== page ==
It's often the case that when one inspects some of the most iconic designs in kit history, despite usually being remembered for one particular team (Holland '88 for example), they were actually just a standard template of the time, ultimately used by all and sundry. The aforementioned Netherlands shirt saw action not just on the backs of USSR and West German players, but also a host of German non-league sides.
The same applies to one of the other most sited classic designs, that of the Denmark '86 half-and-half shirt. While this doesn't seem to have been used for any other national teams, it certainly adorned a lot of club sides around Europe. Strangely though, it wasn't until a whole season later that that template would land on UK shores, and by that point it had been applied to Aston Villa (for both their home and away shirts), Southampton and this entry, Coventry City.
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When I finally saw it, my hope turned to massive disappointment... it was dark blue!!! At the time, I attended the same school as George Curtis' son and one summer '87 evening, we were playing football on our local green. Up rocked Curtis Jr, wearing the new kit... and it was dark blue! Clearly this was not to be the final design as it was of course a sky blue version that the team finally ran out in come August.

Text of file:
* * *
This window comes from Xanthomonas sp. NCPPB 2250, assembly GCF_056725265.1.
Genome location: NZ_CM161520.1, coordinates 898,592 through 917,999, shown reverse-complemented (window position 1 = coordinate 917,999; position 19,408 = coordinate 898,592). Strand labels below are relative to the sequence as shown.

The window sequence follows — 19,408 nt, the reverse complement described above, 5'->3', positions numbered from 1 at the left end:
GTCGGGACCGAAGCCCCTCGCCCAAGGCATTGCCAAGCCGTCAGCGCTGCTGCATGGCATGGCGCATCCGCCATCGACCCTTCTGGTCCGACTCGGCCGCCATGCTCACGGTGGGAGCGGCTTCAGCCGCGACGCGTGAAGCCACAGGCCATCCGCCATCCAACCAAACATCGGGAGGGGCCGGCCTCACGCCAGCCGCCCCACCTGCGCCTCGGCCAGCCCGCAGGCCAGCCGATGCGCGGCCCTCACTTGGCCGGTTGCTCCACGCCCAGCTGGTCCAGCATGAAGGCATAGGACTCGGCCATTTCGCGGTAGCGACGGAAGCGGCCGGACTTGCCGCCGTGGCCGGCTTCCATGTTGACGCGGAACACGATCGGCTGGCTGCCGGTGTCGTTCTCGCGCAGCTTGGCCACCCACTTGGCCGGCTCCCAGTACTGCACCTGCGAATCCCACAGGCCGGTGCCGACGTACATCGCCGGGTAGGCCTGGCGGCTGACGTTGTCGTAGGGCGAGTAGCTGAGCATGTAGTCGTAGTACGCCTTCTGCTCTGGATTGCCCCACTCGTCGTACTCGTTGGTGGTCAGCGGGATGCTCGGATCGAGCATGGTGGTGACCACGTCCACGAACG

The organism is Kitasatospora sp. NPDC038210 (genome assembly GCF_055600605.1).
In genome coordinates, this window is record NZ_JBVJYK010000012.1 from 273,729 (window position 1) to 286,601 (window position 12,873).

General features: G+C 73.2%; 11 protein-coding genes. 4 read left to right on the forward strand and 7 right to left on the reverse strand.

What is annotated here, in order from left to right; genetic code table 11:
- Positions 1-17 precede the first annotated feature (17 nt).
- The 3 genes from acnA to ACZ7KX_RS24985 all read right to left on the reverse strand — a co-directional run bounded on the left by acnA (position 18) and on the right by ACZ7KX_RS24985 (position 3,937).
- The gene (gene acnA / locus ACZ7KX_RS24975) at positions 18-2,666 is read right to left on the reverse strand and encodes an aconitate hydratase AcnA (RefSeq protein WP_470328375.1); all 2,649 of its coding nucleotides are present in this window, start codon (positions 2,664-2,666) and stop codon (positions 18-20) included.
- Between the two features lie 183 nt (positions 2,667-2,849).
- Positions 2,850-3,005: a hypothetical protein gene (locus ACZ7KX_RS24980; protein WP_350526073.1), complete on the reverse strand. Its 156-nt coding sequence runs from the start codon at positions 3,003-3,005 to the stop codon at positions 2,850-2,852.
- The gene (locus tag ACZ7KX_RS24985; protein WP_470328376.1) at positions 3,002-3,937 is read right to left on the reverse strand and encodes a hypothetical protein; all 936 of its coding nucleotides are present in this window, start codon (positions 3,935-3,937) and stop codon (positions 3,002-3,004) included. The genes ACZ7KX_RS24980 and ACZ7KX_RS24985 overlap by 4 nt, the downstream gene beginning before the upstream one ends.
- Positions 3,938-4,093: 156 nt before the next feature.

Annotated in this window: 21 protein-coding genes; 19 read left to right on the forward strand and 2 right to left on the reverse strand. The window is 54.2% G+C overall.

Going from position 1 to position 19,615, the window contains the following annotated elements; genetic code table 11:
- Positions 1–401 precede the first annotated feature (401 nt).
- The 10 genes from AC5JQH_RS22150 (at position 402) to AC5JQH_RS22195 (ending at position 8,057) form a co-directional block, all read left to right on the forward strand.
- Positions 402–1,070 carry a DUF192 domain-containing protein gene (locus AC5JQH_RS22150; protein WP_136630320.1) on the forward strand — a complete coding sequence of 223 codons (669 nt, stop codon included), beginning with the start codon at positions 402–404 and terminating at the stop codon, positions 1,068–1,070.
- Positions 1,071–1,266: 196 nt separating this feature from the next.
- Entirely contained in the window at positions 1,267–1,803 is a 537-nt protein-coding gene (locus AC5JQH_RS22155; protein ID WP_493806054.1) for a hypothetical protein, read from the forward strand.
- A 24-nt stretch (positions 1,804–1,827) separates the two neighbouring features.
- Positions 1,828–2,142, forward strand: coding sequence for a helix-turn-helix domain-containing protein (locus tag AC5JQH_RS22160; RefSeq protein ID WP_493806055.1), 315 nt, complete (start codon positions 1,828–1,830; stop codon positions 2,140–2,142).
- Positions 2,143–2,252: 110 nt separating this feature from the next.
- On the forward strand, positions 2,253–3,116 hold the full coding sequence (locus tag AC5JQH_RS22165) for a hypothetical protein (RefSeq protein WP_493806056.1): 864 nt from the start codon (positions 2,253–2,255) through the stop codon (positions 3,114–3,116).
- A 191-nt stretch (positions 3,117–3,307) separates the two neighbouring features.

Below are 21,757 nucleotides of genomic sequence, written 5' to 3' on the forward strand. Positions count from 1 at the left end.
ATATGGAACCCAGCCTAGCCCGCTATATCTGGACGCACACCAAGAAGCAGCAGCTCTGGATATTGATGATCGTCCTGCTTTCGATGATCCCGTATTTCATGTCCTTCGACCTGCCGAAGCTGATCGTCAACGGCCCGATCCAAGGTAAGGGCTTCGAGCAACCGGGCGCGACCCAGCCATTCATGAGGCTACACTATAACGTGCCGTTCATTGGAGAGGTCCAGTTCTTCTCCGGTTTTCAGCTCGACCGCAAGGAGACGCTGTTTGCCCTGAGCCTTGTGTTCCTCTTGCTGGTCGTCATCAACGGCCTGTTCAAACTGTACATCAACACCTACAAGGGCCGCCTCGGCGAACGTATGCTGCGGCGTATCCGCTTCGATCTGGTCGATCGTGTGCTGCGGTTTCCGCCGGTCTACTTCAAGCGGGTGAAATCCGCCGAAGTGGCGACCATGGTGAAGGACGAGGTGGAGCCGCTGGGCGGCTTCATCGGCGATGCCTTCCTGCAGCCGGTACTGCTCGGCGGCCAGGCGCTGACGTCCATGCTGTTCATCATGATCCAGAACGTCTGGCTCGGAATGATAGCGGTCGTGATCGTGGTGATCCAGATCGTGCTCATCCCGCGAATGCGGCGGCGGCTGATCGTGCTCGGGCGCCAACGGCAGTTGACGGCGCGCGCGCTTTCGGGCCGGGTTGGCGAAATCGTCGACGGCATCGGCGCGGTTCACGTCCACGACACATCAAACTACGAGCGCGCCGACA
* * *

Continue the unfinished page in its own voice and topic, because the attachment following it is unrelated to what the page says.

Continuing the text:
There's not much to say about the design as it is an exact copy of the famous Denmark '86 one, but rendered in sky blue. The left side is alternating sky blue / darker sky blue stripes and the right is sky blue / white. The sleeves follow the reverse and the shoulders consist of the iconic Hummel chevrons all the way down.
So, why this version and not any other? While I think the Villa version was brilliant, this one pips it as it's not only a beautiful shirt, but also my absolute favourite Sky Blue shirt of all time. More so, where other implementations seemed to be at odds with the club's usual designs (especially Villa's), for Coventry it actually perfectly combined the two themes the club seemed to alternate between: blue and white stripes and all sky blue shirts. Rather than create a kit that jarred with tradition, it remains the only CCFC shirt to actually fall in both camps.
Sadly, its seeming lack of commitment to either cause could be why it's usually regarded as one of the fans' least favourite shirts... or maybe the world just wasn't quite ready for such levels of wackiness. Ironic, given this was just before the insanity of the 1990's.
People... so fickle...
Written by Rich Johnson (The Football Attic).
This shirt is part of The 50 Greatest Football Shirts Ever. The full list can be viewed here.